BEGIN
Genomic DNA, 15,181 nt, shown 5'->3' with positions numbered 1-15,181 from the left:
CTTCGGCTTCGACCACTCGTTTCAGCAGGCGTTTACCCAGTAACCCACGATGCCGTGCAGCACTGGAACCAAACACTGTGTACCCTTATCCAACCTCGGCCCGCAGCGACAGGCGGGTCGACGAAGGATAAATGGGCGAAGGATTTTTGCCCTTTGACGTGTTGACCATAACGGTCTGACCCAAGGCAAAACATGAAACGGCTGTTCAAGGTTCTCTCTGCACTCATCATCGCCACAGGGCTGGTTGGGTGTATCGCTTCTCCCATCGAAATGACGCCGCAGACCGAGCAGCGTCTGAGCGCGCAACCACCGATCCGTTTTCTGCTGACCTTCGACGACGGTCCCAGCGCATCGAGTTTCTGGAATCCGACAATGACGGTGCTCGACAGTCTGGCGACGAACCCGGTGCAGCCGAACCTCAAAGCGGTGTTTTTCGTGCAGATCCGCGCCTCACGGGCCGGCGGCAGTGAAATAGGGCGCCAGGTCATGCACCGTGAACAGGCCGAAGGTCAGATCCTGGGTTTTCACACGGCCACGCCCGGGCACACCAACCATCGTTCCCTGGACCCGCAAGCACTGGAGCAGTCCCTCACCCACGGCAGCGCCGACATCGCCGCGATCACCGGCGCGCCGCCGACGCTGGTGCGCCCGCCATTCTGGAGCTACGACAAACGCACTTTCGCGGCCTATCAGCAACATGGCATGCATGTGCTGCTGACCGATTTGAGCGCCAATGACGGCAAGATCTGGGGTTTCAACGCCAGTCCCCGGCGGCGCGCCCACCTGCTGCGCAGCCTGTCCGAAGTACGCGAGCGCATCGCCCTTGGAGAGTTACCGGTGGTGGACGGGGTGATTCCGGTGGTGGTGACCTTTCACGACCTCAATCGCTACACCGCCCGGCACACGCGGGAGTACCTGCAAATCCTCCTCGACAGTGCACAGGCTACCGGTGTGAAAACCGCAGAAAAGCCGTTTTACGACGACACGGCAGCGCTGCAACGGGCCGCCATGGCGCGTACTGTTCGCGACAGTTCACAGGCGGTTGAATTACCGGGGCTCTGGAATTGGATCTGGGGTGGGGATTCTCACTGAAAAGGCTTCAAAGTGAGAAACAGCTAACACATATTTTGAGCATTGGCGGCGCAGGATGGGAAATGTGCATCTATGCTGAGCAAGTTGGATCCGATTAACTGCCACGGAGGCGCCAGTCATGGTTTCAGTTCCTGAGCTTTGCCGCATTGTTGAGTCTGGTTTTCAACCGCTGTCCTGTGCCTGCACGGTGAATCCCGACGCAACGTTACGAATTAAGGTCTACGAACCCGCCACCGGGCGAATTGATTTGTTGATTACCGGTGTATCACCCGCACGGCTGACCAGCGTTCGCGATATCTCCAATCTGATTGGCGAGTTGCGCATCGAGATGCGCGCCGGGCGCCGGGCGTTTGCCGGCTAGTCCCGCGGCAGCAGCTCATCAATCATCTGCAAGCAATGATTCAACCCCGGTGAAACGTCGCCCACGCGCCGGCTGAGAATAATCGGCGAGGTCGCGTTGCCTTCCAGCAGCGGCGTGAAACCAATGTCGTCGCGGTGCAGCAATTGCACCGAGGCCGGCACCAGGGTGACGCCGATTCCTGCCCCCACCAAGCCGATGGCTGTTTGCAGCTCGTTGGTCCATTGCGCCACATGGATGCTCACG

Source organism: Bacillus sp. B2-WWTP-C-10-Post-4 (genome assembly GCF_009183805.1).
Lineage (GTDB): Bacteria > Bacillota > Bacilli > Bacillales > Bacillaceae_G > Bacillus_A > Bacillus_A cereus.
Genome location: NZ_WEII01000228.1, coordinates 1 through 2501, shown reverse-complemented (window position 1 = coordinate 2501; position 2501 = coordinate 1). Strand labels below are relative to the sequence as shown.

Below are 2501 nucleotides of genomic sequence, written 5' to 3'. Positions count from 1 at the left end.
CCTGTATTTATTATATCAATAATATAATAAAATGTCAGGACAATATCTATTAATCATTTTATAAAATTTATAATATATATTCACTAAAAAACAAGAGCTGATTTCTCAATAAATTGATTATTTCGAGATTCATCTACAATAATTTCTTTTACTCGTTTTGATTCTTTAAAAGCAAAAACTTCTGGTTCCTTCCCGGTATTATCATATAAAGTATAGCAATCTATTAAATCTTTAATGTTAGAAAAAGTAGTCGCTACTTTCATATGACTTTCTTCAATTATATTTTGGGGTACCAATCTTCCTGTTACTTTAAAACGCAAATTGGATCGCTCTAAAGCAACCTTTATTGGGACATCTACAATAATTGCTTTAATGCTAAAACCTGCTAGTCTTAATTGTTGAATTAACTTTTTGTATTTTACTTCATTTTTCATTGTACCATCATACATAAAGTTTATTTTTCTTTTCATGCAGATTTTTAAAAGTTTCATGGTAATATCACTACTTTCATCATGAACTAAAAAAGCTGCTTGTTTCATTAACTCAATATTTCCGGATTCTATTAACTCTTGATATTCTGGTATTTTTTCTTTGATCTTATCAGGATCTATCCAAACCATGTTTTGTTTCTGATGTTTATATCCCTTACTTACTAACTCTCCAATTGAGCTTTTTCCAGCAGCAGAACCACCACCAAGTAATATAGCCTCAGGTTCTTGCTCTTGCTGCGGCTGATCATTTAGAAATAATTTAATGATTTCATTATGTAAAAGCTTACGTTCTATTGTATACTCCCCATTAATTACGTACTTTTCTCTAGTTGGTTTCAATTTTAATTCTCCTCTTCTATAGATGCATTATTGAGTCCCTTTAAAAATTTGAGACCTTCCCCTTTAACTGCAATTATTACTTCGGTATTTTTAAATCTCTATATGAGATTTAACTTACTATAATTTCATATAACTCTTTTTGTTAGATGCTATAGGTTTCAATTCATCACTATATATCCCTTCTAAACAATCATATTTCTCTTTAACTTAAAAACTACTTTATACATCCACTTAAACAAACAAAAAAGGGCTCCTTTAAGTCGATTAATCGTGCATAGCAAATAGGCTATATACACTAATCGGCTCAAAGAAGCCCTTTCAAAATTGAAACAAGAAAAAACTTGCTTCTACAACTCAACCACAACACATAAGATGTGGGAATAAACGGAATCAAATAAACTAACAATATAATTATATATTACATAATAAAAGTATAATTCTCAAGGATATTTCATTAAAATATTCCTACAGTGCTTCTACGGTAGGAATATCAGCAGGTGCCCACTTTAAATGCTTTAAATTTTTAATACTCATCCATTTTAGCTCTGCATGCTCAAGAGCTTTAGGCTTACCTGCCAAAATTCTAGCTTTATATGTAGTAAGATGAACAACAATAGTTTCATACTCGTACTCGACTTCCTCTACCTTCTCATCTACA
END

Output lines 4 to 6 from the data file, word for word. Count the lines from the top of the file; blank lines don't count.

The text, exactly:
Lineage (GTDB): Bacteria > Bacillota > Bacilli > Bacillales > Bacillaceae_G > Bacillus_A > Bacillus_A cereus.
Genome location: NZ_WEII01000228.1, coordinates 1 through 2501, shown reverse-complemented (window position 1 = coordinate 2501; position 2501 = coordinate 1). Strand labels below are relative to the sequence as shown.

Below are 2501 nucleotides of genomic sequence, written 5' to 3'. Positions count from 1 at the left end.